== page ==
Agriculture and Farming policy discussion

(Alex Jago) #21

Sure does.

Digital Rights. Civil Rights. Your Rights.

(twisty) #22

No idea. All my equipment is old school, no electronics or computer programs. I do know a neighbour has had problems with their new tractor and yes, the mechanic needs a diagnostic tool to read error codes. A majic beyond my ken …

(Kaz) #23

Out of curiosity, what department would be overlooking this in unincorporated areas?

(twisty) #24

I’m don’t know what you mean by “unincorporated areas”. Our local council oversees all that stuff.

(Alex Jago) #25

Some bits of far outback NSW don’t have local councils.

(Kaz) #26

That, also some parts of WA, SA and the NT iirc, not sure about Qld though.

(Alex Jago) #27

Qld I think is fully covered by councils, although obviously some of the outback ones are tiny.

(Darren Mcintosh) #28

There is a confluence between agriculture and technology happening right now (Agtech or precision farming) that is right for PPAU to develop policy around. Consider all the data that a farm might generate with all the types of sensors capable of being deployed. The farmer wants to keep ownership of that, but an anonymised/aggregated view across a region or sector would be useful for plugging into machine learning applications for predictions. There is a lot of money investing in Agtech startups who innovate faster than government can keep up. I think a focus area could be how we keep the whole precision farming ecosystem open and transparent to ensure it doesn’t become a proprietary lock-in.

(Andrew Downing) #29

The most likely source of lock-in would be the tractor and farming equipment vendors. Precision farming requires up-close imaging and other sensing at each plant, tree or small patch of grain. Precision watering, fertilizer, pesticide and herbicide (for weeds) application reduces costs and increases yields. High resolution imaging with machine learning can detect disease before it spreads. The whole setup also lends itself to refined yield predictions.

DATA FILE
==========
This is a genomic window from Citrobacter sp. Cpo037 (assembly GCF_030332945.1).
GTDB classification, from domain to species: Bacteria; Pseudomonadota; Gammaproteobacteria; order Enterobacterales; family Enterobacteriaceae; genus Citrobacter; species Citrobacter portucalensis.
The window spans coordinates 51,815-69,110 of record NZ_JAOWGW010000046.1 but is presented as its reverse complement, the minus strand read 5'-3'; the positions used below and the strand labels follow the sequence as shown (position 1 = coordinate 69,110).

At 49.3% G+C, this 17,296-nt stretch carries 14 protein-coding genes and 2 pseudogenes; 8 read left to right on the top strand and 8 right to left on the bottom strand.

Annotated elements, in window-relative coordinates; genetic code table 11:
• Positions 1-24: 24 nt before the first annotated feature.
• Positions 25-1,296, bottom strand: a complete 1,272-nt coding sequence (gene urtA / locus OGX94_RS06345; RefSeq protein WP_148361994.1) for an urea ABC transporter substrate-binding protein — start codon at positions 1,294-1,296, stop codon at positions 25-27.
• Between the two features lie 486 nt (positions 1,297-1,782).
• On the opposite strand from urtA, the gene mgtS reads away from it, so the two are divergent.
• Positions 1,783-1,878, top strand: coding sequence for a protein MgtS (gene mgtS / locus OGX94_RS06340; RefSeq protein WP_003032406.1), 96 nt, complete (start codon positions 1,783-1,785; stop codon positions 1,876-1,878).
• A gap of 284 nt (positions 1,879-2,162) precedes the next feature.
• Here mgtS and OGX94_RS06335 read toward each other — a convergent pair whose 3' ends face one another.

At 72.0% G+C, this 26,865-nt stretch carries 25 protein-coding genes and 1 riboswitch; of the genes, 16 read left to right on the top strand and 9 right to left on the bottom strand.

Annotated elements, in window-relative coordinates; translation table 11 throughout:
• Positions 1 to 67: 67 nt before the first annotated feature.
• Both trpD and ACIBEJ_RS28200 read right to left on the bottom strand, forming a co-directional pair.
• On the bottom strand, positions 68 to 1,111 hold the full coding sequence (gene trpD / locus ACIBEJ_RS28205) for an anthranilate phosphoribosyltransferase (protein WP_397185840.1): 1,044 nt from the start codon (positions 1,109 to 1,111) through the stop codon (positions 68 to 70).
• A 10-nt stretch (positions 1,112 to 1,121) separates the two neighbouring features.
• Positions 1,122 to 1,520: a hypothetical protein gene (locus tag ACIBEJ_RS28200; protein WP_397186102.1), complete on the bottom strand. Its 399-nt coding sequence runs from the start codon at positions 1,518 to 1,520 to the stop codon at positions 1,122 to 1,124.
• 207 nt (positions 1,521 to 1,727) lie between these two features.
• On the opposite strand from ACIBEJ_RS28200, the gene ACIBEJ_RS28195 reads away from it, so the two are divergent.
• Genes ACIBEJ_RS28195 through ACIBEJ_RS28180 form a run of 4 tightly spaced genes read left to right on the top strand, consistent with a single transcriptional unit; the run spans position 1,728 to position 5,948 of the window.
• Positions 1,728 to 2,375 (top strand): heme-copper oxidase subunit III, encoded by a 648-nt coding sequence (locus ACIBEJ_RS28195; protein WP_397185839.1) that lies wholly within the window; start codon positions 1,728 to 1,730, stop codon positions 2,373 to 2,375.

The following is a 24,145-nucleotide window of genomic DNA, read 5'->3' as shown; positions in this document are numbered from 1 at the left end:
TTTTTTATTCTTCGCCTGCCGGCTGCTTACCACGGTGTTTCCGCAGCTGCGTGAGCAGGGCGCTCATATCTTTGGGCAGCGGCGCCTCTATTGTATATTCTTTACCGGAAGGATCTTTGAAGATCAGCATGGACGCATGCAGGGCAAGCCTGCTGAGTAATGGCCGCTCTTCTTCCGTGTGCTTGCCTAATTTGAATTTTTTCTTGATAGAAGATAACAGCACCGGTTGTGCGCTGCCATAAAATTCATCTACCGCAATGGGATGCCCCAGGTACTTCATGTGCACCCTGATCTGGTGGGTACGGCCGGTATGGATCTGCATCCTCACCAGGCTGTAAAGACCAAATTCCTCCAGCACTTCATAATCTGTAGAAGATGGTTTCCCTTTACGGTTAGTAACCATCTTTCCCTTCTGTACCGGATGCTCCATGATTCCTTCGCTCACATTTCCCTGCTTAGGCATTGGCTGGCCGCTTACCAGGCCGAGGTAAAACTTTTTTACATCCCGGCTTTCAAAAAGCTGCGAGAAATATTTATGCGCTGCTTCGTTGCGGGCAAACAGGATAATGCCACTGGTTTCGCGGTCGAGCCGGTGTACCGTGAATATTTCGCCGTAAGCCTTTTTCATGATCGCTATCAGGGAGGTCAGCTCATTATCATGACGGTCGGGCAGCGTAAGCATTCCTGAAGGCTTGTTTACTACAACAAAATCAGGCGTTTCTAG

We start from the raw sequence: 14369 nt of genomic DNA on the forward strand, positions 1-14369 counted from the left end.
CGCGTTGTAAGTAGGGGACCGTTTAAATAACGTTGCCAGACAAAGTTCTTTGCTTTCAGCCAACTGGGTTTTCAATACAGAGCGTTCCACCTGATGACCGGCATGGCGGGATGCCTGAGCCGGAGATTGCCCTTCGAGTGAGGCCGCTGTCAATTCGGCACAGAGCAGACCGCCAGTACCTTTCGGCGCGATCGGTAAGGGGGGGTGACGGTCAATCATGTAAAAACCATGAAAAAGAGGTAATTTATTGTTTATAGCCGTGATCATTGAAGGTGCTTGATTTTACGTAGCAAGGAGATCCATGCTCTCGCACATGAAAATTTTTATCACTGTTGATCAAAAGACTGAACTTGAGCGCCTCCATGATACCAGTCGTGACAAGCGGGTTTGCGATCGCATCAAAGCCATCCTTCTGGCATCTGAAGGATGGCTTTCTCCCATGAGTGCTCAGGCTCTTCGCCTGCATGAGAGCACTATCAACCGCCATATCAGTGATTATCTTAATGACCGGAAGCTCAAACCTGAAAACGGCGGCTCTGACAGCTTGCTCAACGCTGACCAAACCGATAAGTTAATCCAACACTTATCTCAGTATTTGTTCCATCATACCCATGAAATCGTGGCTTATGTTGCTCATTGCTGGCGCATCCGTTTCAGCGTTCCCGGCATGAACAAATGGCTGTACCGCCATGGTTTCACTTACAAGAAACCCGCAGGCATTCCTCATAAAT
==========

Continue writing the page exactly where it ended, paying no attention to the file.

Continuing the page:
All round fantastic stuff, but it depends on the farm equipment platform to routinely take it all past every plant, and there-in lies the lock-in potential, that probably explains a lot of John-Deer behaviour.

It’s a patent issue.

(Darren Mcintosh) #30

Yes, the issue would be who owns the datasets and ML models. Can that be patented?

(Andrew Downing) #31

You can’t patent a dataset, but you can patent things about how your farming equipment works to collect the data and you can lock the data up with crypto then scream DMCA violation if your customer breaks that to make use of data collected about their own farm by their own tractor.

Farmers might have to buy open source tractors.

(twisty) #32

bwa … hahahaha

(Andrew Downing) #33

I thought you’d like that.

(twisty) #34

In return, you might like this …

We’re developing open source industrial machines that can be made for a fraction of commercial costs, and sharing our designs online for free. The goal of Open Source Ecology is to create an open source economy – an efficient economy which increases innovation by open collaboration.

aaannddd … tada!

(Andrew Downing) #35

I expect farmers would love a tractor like that.
They do tend to like to tinker.
Just add computers with cameras.

(Stefan Sussmilch) #36

Hey everyone, sorry I’ve been busy with uni and haven’t had time to think about this.

I’m still really keen to help develop party policy in this area. I have had some ideas that we could develop further. We could push for the following things:

  • Increasing technological innovation in agriculture. I’m thinking automation, crop planning, improvements on current GMO products (and making sure all of this is open and free).
  • Increased funding for regional universities and enabling rural students to gain access to tertiary education.